Delivering Baby Steps during Covid-19

Clare Law, Senior Development Manager at Blackpool Better Start, considers how her team has worked to reassure parents having a baby during the pandemic.

Clare Law

On the morning following the first major government announcement about lockdown restrictions and revised safety measures, NSPCC and Blackpool Teaching Hospitals were due to deliver a number of antenatal group work sessions to expectant parents in Blackpool.

In subsequent days, there were scores of already worried and anxious parents waiting to be reassured by our Baby Steps team that they were going to continue to be supported with their transition to parenthood, despite a pandemic.

A partnership approach

What followed, was a demonstration of why Baby Steps is the epitome of the Blackpool Better Start partnership.

It is grounded in an approach that is led by parents and infants, listening to their needs and acknowledging their difficulties that are then faced together.

It’s an approach that thrives on collaboration and innovation and this has never been more needed. The Baby Steps team is made up of health visitors, community nursery nurses, midwives and NSPCC family engagement workers.

They are resilient, show great ingenuity and are passionate about early intervention. The team worked quickly to find solutions to problems that many of us would normally never see in our lifetimes, in timeframes that suited the needs of families. They have worked tirelessly to ensure that local families faced limited disruption and are still able to engage with the Baby Steps programme and give their children the best start in life.

How has the programme worked?

In Blackpool, we are fortunate to have a world class health visiting service. The team provide eight contacts to all parents, three of which are still taking place fac-to-face even in current times.

This includes an antenatal visit, where Health Visitors can reinforce many of the messages that are provided as part of Baby Steps and provide the earliest intervention. The programme focuses on supporting parents to increase their reflective function and keep their baby in mind and also recognises the impact that having a baby can have on a couple’s relationship. These themes were of huge importance before, but are even more important now.

In addition to this, the NSPCC family engagement workers are now undertaking weekly telephone calls with expectant parents. These would previously have been face-to-face and in a group session, however this current model means that they can tailor specific sessions and provide an enhanced and individual service.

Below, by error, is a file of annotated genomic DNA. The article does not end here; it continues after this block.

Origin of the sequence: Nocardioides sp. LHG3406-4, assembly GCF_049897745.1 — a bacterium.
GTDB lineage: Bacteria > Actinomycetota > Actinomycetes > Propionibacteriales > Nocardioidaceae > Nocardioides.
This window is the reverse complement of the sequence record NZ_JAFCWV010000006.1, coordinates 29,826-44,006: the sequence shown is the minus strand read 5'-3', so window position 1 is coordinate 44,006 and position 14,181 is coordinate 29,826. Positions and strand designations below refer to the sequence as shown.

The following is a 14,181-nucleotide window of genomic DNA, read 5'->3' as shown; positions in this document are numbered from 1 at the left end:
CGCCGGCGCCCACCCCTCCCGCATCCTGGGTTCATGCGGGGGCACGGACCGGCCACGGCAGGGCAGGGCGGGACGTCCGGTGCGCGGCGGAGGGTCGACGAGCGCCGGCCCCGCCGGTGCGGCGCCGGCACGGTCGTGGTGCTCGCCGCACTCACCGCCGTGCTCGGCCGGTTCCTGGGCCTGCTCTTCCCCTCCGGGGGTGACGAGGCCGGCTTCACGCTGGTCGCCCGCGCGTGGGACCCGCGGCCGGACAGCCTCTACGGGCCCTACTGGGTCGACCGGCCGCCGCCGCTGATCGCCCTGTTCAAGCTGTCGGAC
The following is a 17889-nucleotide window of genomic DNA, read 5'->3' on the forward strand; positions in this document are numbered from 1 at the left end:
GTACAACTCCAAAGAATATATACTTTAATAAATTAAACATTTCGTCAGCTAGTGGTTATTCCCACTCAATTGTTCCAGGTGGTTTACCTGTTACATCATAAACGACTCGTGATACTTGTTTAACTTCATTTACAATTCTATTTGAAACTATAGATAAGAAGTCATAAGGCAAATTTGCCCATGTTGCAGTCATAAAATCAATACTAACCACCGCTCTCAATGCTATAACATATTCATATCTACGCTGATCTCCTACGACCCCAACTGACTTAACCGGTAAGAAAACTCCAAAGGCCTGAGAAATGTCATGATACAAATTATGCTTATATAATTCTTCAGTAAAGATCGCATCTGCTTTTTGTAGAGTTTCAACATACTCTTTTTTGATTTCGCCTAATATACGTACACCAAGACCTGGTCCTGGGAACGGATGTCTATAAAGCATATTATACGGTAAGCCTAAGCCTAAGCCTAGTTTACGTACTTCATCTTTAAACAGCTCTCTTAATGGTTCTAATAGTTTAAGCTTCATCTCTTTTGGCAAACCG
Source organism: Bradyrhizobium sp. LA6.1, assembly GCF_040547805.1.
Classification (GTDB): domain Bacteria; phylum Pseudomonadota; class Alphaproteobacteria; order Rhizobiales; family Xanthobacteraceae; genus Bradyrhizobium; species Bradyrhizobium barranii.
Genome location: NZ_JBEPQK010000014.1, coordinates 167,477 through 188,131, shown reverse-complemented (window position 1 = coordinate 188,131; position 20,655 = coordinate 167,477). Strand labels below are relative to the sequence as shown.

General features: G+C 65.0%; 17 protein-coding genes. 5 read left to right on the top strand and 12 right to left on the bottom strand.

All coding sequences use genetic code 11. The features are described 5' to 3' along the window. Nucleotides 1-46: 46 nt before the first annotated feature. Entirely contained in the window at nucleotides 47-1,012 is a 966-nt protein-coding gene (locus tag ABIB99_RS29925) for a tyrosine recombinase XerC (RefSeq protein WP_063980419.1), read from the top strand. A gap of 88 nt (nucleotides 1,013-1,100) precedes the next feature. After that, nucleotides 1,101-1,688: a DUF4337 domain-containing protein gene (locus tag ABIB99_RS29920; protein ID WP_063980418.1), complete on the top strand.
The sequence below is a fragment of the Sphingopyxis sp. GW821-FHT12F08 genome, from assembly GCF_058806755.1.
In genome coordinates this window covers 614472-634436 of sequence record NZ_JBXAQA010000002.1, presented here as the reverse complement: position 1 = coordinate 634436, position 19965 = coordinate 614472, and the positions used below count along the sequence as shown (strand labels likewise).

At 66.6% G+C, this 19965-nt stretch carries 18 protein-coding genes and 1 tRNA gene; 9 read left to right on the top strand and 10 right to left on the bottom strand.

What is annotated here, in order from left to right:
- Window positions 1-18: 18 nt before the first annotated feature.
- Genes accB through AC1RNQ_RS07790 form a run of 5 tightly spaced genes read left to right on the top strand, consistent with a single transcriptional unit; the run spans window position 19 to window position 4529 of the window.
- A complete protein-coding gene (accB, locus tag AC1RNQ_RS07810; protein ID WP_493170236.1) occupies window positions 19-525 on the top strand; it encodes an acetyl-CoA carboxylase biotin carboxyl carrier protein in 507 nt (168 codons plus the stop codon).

In addition, the team have noticed an increase in uptake in the programme and increased participation from dads and partners. Whilst the reasons for this are potentially multi-faceted, including parents feeling more anxious and in need of support services, there is also anecdotal feedback which suggests that this more tailored and flexible approach is more accessible for parents, with dads also more likely to be at home.

There has also been work with NSPCC nationally on the development of online materials which means that parents can also access and then digest key messages in their own time, no longer restricted by group dates and times. A study regarding online perinatal mental health service delivery has shown that women often find perinatal services difficult to engage with due to child care, napping schedules and transport (O’Mahen, 2013). This could also be true for antenatal education programmes where parents are often juggling other children and responsibilities.

A Better Start in the face of uncertainty

Bringing a baby into this new world is scary, and full of unknowns. Mums, dads and caregivers are facing their own challenges relating to the impact of the pandemic, supporting loved ones or experiencing social isolation. Becoming a new parent could seem like an impossible task, but one which the Baby Steps team are very much here to help with.

It’s often said that there’s no handbook for parenting, and there definitely isn’t one for during a pandemic. In Blackpool, we know that an instruction manual isn’t what’s really needed. Services like Baby Steps, whether virtual or face-to-face, can provide the ingredients to support new parents to respond to their baby’s needs, see the world through their eyes and build secure relationships from which they can develop and thrive.

Clare Law is Senior Development Manager at Blackpool Better Start

About A Better Start

A Better Start is a ten-year (2015-2025), £215 million programme set-up by The National Lottery Community Fund, the largest funder of community activity in the UK. Five A Better Start partnerships based in Blackpool, Bradford, Lambeth, Nottingham and Southend are supporting families to give their babies and very young children the best possible start in life. Working with local parents, the A Better Start partnerships are developing and testing ways to improve their children’s diet and nutrition, social and emotional development, and speech, language and communication.

The work of the programme is grounded in scientific evidence and research. A Better Start is place-based and enabling systems change. It aims to improve the way that organisations work together and with families to shift attitudes and spending towards preventing problems that can start in early life. It is one of five major programmes set up by The National Lottery Community Fund to test and learn from new approaches to designing services which aim to make people’s lives healthier and happier

The National Children’s Bureau is coordinating an ambitious programme of shared learning for A Better Start, disseminating the partnerships’ experiences in creating innovative services far and wide, so that others working in early childhood development or place-based systems change can benefit.

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